Waffle House has a reputation for riding out natural disasters, including by staying open even when the power is out.
In areas struck by Hurricane Harvey this week, the chain has just three of its stores shut as of Wednesday afternoon, according to Pat Warner, a representative for the company.
Another 43 stores in the region remain open, with a few having reopened their doors in the last few days after being briefly shuttered.
The chain’s willingness to keep its doors open in the face of disaster is well known among employees of the Federal Emergency Management Administration or FEMA. In 2011, the Wall Street Journal quoted FEMA Administrator Craig Fugate as saying that, “if you get there and the Waffle House is closed? That’s really bad.”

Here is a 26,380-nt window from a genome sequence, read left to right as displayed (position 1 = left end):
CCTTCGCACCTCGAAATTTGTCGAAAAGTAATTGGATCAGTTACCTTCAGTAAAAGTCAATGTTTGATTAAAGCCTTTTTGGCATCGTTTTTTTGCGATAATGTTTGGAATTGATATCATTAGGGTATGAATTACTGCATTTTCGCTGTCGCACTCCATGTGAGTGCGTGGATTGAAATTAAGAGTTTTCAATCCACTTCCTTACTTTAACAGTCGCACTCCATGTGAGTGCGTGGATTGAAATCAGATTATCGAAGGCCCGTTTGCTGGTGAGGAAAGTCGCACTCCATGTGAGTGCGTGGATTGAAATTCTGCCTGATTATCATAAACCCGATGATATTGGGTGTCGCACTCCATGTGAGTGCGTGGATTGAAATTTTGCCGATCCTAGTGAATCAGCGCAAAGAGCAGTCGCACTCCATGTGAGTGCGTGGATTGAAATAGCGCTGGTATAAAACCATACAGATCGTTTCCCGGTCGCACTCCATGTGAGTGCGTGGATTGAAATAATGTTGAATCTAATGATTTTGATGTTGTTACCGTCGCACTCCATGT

It can even keep its doors open without power — offering a limited menu. Warner told NPR this week that it also moves staff from other states to cover for employees stranded by a storm. It can make Waffle House the only source of a meal for people in a Hurricane-struck area.
The Journal described this as a marketing strategy built “around the goodwill gained from being open when customers are most desperate.”
Harvey arrived on the shores of Texas as a hurricane Friday night, packing sustained winds as high as 130 miles per hour. As of Wednesday, Harvey was classified as a tropical storm with maximum winds of 40 mph.
Earlier this week, Warner said that eight of the stores in the region were shut because of issues with flooding and access.
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